IBMG Air-Defence Activity

The US FAA has stated in previous reporting that “Iran has a history of proliferating advanced weapons capabilities to its proxy groups” and could provide IBMGs in Iraq and/or eastern Syria with “additional and more advanced anti-aircraft capabilities”. On 21 October, an Iranian-backed militant group (IBMG) Popular Mobilisation Unit militia in Iraq displayed an Iranian-made ‘358’ surface-to-air missile (SAM) in Tuz Khurmatu of Iraq’s Salah ad-Din Governorate. This marks the first appearance of the ‘358’ SAM in the possession of a violent non-state actor (VNSA) group in Iraq, though IBMGs in Syria reportedly took possession of limited stocks of these systems earlier in 2021.

The Iranian-backed Yemeni Houthi rebels have been in possession of ‘358’ SAM systems since 2019. Houthi-bound weapons shipments from Iran’s Islamic Revolutionary Guard Corps (IRGC) interdicted by the US military in February 2020 and November 2019 reportedly included ‘358’ SAM system components. Houthi rebels reportedly launched ‘358’ SAMs against US drones over Yemeni airspace on several occasions in late 2019 and into 2020; however, the engagements have allegedly been unsuccessful to date.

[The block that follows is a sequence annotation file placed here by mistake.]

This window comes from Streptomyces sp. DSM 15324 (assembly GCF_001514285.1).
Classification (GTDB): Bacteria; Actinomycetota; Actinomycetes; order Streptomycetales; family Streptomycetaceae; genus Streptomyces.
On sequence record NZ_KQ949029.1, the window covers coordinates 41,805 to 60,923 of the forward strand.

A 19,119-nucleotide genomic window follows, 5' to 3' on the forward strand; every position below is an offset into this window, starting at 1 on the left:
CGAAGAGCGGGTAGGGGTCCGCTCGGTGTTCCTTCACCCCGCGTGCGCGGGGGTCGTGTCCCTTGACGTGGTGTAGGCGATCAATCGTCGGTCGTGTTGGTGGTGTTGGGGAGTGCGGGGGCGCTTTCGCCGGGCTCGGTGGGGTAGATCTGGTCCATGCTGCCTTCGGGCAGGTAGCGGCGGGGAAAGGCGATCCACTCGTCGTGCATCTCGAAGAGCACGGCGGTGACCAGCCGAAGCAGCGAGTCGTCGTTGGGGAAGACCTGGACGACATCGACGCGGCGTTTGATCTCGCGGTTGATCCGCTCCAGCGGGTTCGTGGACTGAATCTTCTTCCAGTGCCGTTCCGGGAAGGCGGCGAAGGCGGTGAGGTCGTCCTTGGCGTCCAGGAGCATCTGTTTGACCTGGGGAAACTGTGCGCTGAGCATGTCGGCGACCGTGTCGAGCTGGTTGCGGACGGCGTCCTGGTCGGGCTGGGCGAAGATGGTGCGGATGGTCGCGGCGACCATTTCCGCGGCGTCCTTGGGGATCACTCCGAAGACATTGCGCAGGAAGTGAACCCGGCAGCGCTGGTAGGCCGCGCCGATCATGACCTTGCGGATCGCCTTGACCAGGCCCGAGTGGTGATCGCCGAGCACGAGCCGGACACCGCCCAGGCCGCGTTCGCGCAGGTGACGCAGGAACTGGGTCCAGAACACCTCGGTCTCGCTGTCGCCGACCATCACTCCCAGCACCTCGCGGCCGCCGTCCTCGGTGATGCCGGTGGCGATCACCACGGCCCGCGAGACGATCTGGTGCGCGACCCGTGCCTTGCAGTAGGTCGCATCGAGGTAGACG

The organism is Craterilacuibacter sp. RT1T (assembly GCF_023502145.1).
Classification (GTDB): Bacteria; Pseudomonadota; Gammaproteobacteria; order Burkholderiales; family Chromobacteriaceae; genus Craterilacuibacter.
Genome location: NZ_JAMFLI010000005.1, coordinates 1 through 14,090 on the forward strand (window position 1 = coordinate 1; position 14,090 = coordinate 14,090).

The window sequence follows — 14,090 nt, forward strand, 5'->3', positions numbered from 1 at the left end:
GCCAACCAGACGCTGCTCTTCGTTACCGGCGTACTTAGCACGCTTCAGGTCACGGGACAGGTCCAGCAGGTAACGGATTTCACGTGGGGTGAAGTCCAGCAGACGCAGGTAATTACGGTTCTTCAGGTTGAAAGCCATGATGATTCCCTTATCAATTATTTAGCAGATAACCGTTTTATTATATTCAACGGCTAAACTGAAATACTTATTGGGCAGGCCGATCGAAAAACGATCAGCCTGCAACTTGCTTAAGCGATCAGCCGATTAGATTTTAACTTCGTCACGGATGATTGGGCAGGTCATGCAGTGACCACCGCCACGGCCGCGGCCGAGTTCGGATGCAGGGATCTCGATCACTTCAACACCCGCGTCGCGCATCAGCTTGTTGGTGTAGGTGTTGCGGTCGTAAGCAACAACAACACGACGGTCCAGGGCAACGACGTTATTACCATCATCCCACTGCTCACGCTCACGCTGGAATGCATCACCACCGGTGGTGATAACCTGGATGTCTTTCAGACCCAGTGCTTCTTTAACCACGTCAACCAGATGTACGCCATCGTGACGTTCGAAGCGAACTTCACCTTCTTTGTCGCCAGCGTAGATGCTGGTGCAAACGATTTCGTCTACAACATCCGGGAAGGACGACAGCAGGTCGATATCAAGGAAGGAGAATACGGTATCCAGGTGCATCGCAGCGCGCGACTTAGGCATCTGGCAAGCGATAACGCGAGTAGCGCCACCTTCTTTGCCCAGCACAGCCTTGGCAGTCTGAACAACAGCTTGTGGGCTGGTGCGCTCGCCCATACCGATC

Analyst Comment

We assess the ‘358’ SAM system to be both distinctly different functionally as well as more capable than man-portable air-defence systems (MANPADS) in IBMG possession in Iraq. We assess the ‘358’ system is an electro-optically guided, loitering-capable SAM due to the missile body and rocket mortar design features observable in the images that have been publicly released. Lock-on before launch is not required for this SAM as, once the missile is fired and travelling at an adequate speed, a solid-fuel boost rocket motor drops from the munition and a cruise motor takes over. At that point, the weapon flies in a figure-of-eight pattern, likely above FL200, and looks for targets to engage while loitering. We also assess the ‘358’ SAM is capable at altitudes up to at least FL320 – if not much higher – as well as at ranges beyond 20km (12.4 miles), and the full capabilities of the system have not been publicly released by Iran, or Western governments for that matter. The ‘358’ system is assessed to be the most capable SAM system in the possession of IBMGs in Iraq, and it poses the highest priority threat from VNSAs to air assets inflight over Iraqi airspace, including at altitudes above FL260 and up to at least FL320.